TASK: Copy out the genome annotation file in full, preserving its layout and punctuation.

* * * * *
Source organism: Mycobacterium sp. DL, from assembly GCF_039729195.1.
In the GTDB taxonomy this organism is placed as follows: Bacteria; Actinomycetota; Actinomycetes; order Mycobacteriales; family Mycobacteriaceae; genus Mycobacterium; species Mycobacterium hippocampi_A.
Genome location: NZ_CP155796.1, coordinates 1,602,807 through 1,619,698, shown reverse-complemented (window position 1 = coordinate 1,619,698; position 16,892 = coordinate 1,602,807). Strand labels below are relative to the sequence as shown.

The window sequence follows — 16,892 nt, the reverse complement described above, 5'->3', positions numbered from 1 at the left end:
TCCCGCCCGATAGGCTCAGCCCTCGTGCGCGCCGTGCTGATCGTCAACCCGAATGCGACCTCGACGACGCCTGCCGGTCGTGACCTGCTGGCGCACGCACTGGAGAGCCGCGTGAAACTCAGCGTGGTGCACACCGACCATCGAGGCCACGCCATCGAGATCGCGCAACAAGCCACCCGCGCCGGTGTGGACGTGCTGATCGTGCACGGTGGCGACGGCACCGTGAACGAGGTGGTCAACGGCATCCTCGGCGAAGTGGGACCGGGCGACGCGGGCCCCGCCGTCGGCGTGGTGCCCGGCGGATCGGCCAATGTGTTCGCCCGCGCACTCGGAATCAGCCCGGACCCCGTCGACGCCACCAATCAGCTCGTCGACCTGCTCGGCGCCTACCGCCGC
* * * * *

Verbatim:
Source organism: Mycobacterium sp. DL, from assembly GCF_039729195.1.
In the GTDB taxonomy this organism is placed as follows: Bacteria; Actinomycetota; Actinomycetes; order Mycobacteriales; family Mycobacteriaceae; genus Mycobacterium; species Mycobacterium hippocampi_A.
Genome location: NZ_CP155796.1, coordinates 1,602,807 through 1,619,698, shown reverse-complemented (window position 1 = coordinate 1,619,698; position 16,892 = coordinate 1,602,807). Strand labels below are relative to the sequence as shown.

The window sequence follows — 16,892 nt, the reverse complement described above, 5'->3', positions numbered from 1 at the left end:
TCCCGCCCGATAGGCTCAGCCCTCGTGCGCGCCGTGCTGATCGTCAACCCGAATGCGACCTCGACGACGCCTGCCGGTCGTGACCTGCTGGCGCACGCACTGGAGAGCCGCGTGAAACTCAGCGTGGTGCACACCGACCATCGAGGCCACGCCATCGAGATCGCGCAACAAGCCACCCGCGCCGGTGTGGACGTGCTGATCGTGCACGGTGGCGACGGCACCGTGAACGAGGTGGTCAACGGCATCCTCGGCGAAGTGGGACCGGGCGACGCGGGCCCCGCCGTCGGCGTGGTGCCCGGCGGATCGGCCAATGTGTTCGCCCGCGCACTCGGAATCAGCCCGGACCCCGTCGACGCCACCAATCAGCTCGTCGACCTGCTCGGCGCCTACCGCCGC